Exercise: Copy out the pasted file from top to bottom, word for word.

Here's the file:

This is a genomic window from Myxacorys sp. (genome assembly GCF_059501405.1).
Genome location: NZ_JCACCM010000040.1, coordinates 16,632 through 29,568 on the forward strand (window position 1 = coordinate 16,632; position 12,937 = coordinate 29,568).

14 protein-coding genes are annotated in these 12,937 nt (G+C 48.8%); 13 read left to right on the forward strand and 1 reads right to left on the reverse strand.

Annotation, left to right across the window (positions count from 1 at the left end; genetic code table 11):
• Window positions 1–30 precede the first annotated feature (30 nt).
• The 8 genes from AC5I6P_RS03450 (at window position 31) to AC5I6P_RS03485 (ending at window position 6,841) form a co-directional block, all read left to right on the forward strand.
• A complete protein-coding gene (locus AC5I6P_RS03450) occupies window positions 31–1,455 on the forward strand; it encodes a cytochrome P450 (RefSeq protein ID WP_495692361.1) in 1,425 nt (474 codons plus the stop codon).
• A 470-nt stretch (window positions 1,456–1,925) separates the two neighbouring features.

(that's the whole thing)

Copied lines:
This is a genomic window from Myxacorys sp. (genome assembly GCF_059501405.1).
Genome location: NZ_JCACCM010000040.1, coordinates 16,632 through 29,568 on the forward strand (window position 1 = coordinate 16,632; position 12,937 = coordinate 29,568).

14 protein-coding genes are annotated in these 12,937 nt (G+C 48.8%); 13 read left to right on the forward strand and 1 reads right to left on the reverse strand.

Annotation, left to right across the window (positions count from 1 at the left end; genetic code table 11):
• Window positions 1–30 precede the first annotated feature (30 nt).
• The 8 genes from AC5I6P_RS03450 (at window position 31) to AC5I6P_RS03485 (ending at window position 6,841) form a co-directional block, all read left to right on the forward strand.
• A complete protein-coding gene (locus AC5I6P_RS03450) occupies window positions 31–1,455 on the forward strand; it encodes a cytochrome P450 (RefSeq protein ID WP_495692361.1) in 1,425 nt (474 codons plus the stop codon).
• A 470-nt stretch (window positions 1,456–1,925) separates the two neighbouring features.